Scott Luton (40:56):
Wonderful. I tell you, we’ve got, like, an autonomous panel here. I love how you are having a conversation and trading off. That’s exactly what we need here. So, we’re seeing a forward looking technology play out in front of our eyes. I want to share a couple of comments, and before I do though, so folks, as we start to wrap, we’re going to be talking about what keeps our panel up at night. And I want to pose that same question to all of the folks that are in, what we very lovingly call, the cheap seats, folks in the comments, folks in the community. Hey, tell us what’s keeping you up at night. I want to share some of those things.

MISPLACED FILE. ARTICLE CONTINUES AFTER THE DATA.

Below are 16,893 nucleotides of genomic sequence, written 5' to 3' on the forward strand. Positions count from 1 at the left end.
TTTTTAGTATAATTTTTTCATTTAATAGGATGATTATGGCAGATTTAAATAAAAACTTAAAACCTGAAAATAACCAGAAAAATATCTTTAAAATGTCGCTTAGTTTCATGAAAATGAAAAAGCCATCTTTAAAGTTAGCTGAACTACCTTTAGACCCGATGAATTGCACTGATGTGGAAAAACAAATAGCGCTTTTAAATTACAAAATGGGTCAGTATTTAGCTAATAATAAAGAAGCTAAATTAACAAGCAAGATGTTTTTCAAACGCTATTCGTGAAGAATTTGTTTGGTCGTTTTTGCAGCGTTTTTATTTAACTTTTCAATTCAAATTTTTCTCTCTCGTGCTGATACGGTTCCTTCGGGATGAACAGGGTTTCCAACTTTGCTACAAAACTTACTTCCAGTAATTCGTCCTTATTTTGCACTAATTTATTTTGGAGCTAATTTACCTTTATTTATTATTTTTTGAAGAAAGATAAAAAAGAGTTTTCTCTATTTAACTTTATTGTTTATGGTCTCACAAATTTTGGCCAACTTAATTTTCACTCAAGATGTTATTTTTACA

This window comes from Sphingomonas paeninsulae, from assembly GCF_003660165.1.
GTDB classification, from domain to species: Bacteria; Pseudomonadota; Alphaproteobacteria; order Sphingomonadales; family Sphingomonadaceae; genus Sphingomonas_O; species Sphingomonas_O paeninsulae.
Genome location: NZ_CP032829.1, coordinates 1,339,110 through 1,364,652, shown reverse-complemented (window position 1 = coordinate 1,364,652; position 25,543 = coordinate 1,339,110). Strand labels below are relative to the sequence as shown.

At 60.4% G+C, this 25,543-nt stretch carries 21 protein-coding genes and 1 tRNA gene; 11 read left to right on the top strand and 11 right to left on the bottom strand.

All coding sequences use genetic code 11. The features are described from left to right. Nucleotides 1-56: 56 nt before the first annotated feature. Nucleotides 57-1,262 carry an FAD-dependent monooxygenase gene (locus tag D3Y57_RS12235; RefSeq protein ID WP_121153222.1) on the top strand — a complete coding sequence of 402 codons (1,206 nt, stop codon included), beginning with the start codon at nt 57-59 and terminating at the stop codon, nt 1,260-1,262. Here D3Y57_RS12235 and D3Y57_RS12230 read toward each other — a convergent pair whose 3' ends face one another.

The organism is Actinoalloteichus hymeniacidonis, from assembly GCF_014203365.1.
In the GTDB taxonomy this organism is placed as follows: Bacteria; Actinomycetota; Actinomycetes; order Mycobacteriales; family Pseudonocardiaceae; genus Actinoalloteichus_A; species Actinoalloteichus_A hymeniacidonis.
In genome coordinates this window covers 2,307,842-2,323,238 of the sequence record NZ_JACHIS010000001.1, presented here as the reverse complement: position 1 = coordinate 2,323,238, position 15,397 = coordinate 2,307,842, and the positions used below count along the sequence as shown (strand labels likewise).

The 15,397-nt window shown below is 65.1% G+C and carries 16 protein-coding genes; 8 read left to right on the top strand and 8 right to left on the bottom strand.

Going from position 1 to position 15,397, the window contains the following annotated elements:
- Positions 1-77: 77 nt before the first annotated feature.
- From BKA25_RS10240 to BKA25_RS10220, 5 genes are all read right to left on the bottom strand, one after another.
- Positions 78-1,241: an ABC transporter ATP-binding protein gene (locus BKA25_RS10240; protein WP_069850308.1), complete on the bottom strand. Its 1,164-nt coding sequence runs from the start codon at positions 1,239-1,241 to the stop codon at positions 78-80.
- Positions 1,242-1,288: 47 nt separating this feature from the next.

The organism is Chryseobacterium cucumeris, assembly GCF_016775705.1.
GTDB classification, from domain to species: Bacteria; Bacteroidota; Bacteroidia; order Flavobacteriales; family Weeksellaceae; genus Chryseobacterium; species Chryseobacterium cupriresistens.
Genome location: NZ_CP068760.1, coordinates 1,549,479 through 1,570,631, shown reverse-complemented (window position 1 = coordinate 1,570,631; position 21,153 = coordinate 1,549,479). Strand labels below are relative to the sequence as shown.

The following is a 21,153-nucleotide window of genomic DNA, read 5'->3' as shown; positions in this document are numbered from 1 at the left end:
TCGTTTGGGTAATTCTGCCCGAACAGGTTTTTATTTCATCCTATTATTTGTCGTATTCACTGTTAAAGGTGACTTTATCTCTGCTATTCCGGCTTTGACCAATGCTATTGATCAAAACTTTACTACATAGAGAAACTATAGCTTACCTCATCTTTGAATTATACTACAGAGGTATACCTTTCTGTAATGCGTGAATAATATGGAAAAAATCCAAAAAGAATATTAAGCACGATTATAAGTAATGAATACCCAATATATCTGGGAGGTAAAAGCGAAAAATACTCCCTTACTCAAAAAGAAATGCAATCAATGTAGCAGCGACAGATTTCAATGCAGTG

Scott Luton (41:29):
All right. So, before we pose that question to our audience, Garry Skinner is a Johnny-on-the-spot. “Gil Gerard is who played Buck Rogers.” How about that, Garry? Hope this finds you and your podcast well. Garry puts on a great podcast. Rhonda is in the Phoenix area and she has testimony, Booming here for sure.” Charles Walker is with us. Folks, if you’re not connected to Charles Walker, what a great follow. Former Army Ranger, fellow veteran, and a supply chain pro guru, for sure. Peter. And, Peter, forgive me, I can’t remember exactly what part of Canada you’re in. But the housing market is booming there. In fact, I think y’all spoke earlier to the construction, the metrics we’re seeing there. Rick Kingery, “U.S. Coastal rents growing so fast, they have to be tracked weekly and monthly versus quarterly because quarterly is too late.” He says, “How or when causes a slowing of that path?” Does any of our panel want to approach Rick’s question?
Melinda McLaughlin (42:33):